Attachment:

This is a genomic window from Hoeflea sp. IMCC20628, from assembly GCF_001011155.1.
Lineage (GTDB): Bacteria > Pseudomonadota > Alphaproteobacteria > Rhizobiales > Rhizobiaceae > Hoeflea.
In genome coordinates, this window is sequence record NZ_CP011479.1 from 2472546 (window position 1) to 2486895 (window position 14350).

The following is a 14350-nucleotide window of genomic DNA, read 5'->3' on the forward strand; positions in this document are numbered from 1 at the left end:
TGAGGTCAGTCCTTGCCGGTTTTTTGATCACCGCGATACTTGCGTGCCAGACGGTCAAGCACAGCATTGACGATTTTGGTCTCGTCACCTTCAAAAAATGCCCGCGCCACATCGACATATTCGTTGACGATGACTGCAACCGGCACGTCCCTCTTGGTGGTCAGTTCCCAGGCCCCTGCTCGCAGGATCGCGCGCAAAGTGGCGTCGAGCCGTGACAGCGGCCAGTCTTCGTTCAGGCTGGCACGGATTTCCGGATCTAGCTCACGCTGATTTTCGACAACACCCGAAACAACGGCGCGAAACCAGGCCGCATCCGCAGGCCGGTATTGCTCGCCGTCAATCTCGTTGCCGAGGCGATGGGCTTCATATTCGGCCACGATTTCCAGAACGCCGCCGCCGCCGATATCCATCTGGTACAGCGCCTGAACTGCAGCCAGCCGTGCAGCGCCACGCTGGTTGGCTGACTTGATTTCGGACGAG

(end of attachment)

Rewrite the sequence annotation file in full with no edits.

This is a genomic window from Hoeflea sp. IMCC20628, from assembly GCF_001011155.1.
Lineage (GTDB): Bacteria > Pseudomonadota > Alphaproteobacteria > Rhizobiales > Rhizobiaceae > Hoeflea.
In genome coordinates, this window is sequence record NZ_CP011479.1 from 2472546 (window position 1) to 2486895 (window position 14350).

The following is a 14350-nucleotide window of genomic DNA, read 5'->3' on the forward strand; positions in this document are numbered from 1 at the left end:
TGAGGTCAGTCCTTGCCGGTTTTTTGATCACCGCGATACTTGCGTGCCAGACGGTCAAGCACAGCATTGACGATTTTGGTCTCGTCACCTTCAAAAAATGCCCGCGCCACATCGACATATTCGTTGACGATGACTGCAACCGGCACGTCCCTCTTGGTGGTCAGTTCCCAGGCCCCTGCTCGCAGGATCGCGCGCAAAGTGGCGTCGAGCCGTGACAGCGGCCAGTCTTCGTTCAGGCTGGCACGGATTTCCGGATCTAGCTCACGCTGATTTTCGACAACACCCGAAACAACGGCGCGAAACCAGGCCGCATCCGCAGGCCGGTATTGCTCGCCGTCAATCTCGTTGCCGAGGCGATGGGCTTCATATTCGGCCACGATTTCCAGAACGCCGCCGCCGCCGATATCCATCTGGTACAGCGCCTGAACTGCAGCCAGCCGTGCAGCGCCACGCTGGTTGGCTGACTTGATTTCGGACGAG